As the director of land protection for Ducks Unlimited, Jamie Brown worked throughout the United States to protect tens of thousands of acres of wetlands and waterfowl habitat. “While I loved the scope of Ducks Unlimited’s work, I missed the opportunity to walk the lands that were being protected and to be a part of the community we were serving,” said Brown.
As the Lake George Land Conservancy’s new executive director, Brown will have the chance to do that. While his focus will be narrower in scope, confined largely to the Lake George watershed, his view will be more detailed, something he welcomes and one reason why he chose to apply for the position.
Prior to joining Ducks Unlimited, Brown worked with land trusts in Maine and New Jersey and in the private of practice of law. He received his bachelors degree from Boston University, a law degree from Seton Hall and a Master’s in Public Administration from the University of Maine.
According to John Macionis, the chairman of the Conservancy’s Board of Directors, Brown was the most highly qualified of those who applied for the position, some 70 people. “Jamie Brown has a suite of skills that made him an ideal candidate. He has enormous experience in land protection; he has overseen the efforts of Ducks Unlimited for a number of years, directing people in the field, so he’s someone who understands the art of the deal. On top of that, he has legal skills. He’s passionate, committed, experienced and skillful.”
Brown first came to work at the Conservancy’s Bolton Landing office on January 5. He joins the organization at a time when several major conservation projects are nearing completion or coming to fruition, Conservancy officials said. “Nancy Williams has built the Lake George Land Conservancy into a strong and solid land trust,” said Brown. “I’m excited to be here.”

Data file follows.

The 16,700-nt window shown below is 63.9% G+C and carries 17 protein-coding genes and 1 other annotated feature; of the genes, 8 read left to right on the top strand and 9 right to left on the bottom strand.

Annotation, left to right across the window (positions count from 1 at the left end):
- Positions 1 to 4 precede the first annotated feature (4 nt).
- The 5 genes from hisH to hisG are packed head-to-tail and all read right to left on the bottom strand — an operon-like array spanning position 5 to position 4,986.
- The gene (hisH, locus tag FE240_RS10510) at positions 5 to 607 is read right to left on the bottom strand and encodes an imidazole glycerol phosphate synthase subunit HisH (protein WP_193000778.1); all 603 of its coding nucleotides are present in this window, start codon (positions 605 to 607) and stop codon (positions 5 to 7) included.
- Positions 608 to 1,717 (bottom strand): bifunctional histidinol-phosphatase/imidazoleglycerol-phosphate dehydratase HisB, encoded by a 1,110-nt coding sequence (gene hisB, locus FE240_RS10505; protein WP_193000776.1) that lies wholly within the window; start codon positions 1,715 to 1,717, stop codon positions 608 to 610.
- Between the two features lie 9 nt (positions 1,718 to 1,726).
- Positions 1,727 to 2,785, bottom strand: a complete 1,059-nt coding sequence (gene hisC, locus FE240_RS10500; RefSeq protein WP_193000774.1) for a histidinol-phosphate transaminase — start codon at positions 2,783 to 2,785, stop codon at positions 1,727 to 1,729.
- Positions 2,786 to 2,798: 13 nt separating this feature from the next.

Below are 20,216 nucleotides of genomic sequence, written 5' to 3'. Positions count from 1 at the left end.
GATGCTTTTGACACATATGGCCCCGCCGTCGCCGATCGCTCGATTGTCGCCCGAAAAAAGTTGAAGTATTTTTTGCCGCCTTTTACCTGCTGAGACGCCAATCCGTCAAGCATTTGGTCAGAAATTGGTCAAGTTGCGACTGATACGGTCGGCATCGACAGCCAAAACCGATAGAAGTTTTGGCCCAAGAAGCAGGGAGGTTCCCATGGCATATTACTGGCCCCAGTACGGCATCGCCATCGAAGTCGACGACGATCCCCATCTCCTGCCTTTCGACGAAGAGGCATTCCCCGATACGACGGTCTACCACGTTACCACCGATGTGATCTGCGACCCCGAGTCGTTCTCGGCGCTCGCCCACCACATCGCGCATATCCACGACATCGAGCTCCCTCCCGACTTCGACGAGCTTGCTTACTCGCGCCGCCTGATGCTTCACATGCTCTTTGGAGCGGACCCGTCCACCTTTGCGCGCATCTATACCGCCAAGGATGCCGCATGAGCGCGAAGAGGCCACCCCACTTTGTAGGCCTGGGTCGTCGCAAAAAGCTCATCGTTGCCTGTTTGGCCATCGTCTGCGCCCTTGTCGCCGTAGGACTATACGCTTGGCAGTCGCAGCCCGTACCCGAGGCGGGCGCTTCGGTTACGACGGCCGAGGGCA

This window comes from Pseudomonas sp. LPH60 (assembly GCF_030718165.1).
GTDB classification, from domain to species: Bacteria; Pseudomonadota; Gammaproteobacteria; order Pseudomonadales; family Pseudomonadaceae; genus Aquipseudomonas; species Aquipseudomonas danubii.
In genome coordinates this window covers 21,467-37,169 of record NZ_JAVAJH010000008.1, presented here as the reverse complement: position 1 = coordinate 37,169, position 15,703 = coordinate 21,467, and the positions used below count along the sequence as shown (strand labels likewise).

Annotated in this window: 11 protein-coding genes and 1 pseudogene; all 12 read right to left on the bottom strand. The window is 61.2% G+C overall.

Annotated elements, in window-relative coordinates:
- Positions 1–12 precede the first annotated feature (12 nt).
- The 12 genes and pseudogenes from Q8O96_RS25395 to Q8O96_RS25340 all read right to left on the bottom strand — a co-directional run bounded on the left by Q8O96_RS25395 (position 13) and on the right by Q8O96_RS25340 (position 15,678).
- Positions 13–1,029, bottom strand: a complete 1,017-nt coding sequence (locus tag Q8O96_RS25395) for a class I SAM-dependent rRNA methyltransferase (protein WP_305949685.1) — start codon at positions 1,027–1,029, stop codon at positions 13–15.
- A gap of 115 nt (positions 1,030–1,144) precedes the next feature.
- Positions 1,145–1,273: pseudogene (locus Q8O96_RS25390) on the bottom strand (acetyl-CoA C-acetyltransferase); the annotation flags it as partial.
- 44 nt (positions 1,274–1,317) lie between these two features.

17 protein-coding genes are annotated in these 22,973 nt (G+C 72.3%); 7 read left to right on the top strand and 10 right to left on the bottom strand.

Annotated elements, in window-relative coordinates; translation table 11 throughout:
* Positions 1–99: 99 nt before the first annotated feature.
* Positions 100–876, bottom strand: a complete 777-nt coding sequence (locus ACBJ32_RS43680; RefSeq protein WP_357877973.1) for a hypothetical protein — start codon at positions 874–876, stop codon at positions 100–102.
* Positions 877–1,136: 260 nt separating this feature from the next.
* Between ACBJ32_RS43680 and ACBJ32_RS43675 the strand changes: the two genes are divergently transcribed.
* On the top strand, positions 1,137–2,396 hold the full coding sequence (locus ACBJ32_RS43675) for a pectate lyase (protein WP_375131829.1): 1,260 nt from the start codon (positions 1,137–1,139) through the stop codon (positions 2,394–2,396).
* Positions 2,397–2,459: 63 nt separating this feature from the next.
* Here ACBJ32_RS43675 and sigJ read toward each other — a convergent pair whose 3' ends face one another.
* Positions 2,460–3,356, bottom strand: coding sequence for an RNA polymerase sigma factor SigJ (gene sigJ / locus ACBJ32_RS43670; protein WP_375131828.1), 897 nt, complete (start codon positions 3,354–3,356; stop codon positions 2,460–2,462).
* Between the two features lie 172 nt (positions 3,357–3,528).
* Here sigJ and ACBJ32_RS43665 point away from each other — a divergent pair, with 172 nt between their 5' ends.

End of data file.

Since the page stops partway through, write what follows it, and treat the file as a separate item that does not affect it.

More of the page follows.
Brown, who has a wife and a two-year old son, grew up in a rural section of New Jersey. “I was one of those kids who love nature and the out-of-doors. When I came home from college, I couldn’t help but be aware of how much land was disappearing through development. That sparked my interest in land conservation,” said Brown.
Brown said he also came to realize that there were “Smarter, better ways of protecting land than through regulation. You can work with land owners, communities and businesses, which, of course, is what land trusts do.”
Brown’s experience in building partnerships also made him a good fit for the Lake George Land Conservancy, Macionis said. “The Lake George Land Conservancy is in a very strong position to forge new partnerships and move forward with bold, innovative strategies to advance our mission,” said Macionis. “Jamie Brown will help us do that.”
While he’s familiar with Lake George, Brown said he plans to spend the next six months getting to know the surrounding communities, the leaders of other environmental protection organizations and the partners who can help further the Conservancy’s mission. He is already getting to know the Conservancy’s donors and members, he said.
“What has really impressed me is their collective connection to the lake. I find these close ties to the lake and the community to be an important part of our work. I look forward to hearing their ideas for how we can continue to build on what they and the Conservancy have already accomplished,” said Brown.